To hear wireless carriers tell it, fifth-generation (5G) wireless is going to revolutionize the planet by fueling the rise of smart cars, smarter cities, and countless innovative new technologies.
While 5G will deliver faster and better mobile networks, however, experts say that most of the ultra-futuristic benefits of 5G have been absurdly overhyped by wireless carriers.
For example, Verizon—whose patchy 5G network has only just started coming online—has claimed in recent marketing that 5G will revolutionize health care by facilitating next-generation surgery tools, as well as VR and AR based diagnostic imaging. Other ads go even farther. A new Verizon promotional video features cancer patient testimonials set against a backdrop of emotional music, before claiming that Verizon’s 5G network will “give doctors the ability to fight cancer like never before.”
While 5G will certainly deliver better wireless connectivity in general, experts consulted by Motherboard say that in reality, hospitals are not likely to make use of 5G networks for most diagnostic and treatment procedures.
Christian Dameff, an ER doctor and cyber security researcher at the University of California, San Diego, told Motherboard that hospitals generally utilize WiFi or Ethernet connections that already deliver the
speeds and low latency that Verizon is advertising for 5G networks.
“The use of mobile connectivity such as 4G is rare in medical devices or diagnostic equipment because hospitals have traditionally relied on local connections as the primary architecture for their vast networks,” Dameff said. “WiFi and Ethernet currently simplifies disparate system integration, scales better, and is the status quo over most of the healthcare industry in the United States.”
"We should take the money spent on these well-produced commercials touting medical advantages of 5G and donate them to cancer research"
Dameff noted that while 5G (like 4G before it) may have some use in terms of helping first responders and doctors in the field transfer data more quickly, Verizon’s claims that 5G will revolutionize medicine in the hospital itself were “largely overblown.” Claims that 5G will impact cancer treatment in any serious way should be taken with several grains of salt, he said.
“I do not see any significant cancer breakthroughs being dependent on 5G,” Dameff said. “In my opinion, we should take the money spent on these well-produced commercials touting medical advantages of 5G and donate them to cancer research. That would help cancer patients more than 5G itself.”
Ernesto Falcon, a lawyer and telecom expert at the Electronic Frontier Foundation, shared Dameff’s skepticism about Verizon’s 5G claims as they pertain to health care. “It seems more hype that a hospital or other medical institution would rely on a private carriers' wireless product when reliability, high capacity, and consistency will be the most important things for risky healthcare procedures,” he said. “In a competitive environment where fiber is more ubiquitous, I do not see any reason a medical institution wouldn't just pick fiber to the building as their primary service.”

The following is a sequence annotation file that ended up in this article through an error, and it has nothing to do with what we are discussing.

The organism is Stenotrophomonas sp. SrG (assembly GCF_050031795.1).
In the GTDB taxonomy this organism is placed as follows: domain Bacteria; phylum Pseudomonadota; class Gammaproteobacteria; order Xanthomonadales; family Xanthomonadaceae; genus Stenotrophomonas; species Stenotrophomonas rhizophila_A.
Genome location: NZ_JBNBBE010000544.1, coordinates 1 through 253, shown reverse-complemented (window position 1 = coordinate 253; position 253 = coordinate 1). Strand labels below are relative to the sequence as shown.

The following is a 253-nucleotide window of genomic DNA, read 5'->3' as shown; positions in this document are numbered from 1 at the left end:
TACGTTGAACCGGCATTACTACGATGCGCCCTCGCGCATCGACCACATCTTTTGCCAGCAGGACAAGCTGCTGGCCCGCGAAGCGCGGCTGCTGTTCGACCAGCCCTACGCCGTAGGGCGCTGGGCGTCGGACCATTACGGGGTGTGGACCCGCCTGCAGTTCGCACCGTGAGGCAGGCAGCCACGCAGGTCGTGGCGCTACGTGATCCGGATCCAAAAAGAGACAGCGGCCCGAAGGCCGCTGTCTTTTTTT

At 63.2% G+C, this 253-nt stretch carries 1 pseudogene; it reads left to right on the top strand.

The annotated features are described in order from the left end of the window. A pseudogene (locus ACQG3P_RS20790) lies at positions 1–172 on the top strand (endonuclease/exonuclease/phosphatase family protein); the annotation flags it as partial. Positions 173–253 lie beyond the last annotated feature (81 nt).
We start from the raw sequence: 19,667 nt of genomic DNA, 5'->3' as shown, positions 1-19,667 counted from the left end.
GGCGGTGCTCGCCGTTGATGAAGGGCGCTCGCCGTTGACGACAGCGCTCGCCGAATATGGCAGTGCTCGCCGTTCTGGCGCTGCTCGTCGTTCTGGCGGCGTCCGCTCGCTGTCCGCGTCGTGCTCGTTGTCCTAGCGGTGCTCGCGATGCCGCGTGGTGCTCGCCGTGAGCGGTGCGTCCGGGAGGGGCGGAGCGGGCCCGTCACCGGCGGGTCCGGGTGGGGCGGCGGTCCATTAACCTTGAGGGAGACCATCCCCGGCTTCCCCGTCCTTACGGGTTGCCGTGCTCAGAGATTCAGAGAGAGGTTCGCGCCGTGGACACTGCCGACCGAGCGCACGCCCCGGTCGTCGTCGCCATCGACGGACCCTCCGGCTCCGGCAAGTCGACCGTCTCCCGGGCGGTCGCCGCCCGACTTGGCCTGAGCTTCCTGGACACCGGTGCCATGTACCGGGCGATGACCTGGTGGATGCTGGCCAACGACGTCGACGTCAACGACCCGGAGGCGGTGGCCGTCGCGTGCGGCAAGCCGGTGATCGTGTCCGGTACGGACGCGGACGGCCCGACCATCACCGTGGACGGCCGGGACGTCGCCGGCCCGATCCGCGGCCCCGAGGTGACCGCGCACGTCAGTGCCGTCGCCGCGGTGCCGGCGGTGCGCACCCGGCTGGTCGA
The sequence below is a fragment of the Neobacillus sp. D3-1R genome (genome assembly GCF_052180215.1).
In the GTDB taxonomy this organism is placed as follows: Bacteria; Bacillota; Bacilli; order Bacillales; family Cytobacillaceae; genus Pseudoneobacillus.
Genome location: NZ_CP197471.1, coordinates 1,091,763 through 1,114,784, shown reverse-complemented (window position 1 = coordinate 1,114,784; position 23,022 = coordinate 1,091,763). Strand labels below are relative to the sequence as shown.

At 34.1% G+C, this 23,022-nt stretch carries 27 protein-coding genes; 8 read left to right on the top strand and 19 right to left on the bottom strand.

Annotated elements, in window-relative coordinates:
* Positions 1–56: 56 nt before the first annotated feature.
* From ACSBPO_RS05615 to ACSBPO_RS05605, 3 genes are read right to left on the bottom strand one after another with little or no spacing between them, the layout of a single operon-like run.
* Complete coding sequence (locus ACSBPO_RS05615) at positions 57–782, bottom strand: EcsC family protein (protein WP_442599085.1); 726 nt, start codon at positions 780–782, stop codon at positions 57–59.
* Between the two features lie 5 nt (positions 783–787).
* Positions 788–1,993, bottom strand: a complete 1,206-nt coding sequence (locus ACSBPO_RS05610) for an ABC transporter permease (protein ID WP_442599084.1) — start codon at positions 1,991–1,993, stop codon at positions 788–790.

When asked to comment on the accuracy of its marketing around 5G networks, Verizon stuck to its guns. “We do think 5G technology will revolutionize medicine, and a variety of other industries,” a company spokesman told Motherboard. “It's brand new technology—Verizon's 5G Ultra Wideband network has only been launched in a few cities—and it will continue to get better over time. Solutions that seem impossible today—like using AR/VR imaging to fight cancer—could become commonplace tomorrow.”
But Dameff suggested that Verizon’s marketing was more about shaping Verizon’s public image and wooing policymakers than accurately predicting the future of medical technology. “5G has some hurdles in the public relations and policy world and I imagine these types of commercials are aimed at changing public opinion on the issue,” he said. Verizon took significant PR heat last summer when it violated its own policies by throttling firefighters’ “unlimited” 4G wireless connections as they battled the largest wildfire in California’s history. When firefighters called Verizon to complain that their connections had been throttled to dial-up speeds, the company tried to upsell them to a more expensive plan. While there’s certainly plenty of benefits in having faster, more reliable cellular networks when 5G arrives at scale (something most experts say is still several years away), 5G should be seen more as a modest evolution, not a revolution. 5G is not magic. 5G won’t eliminate the high prices that plague the US wireless sector, or the regulatory capture that has resulted in apathy to consumer privacy issues. And contrary to what Verizon is claiming in its ads, it’s not likely to play a major role in fighting cancer, either.
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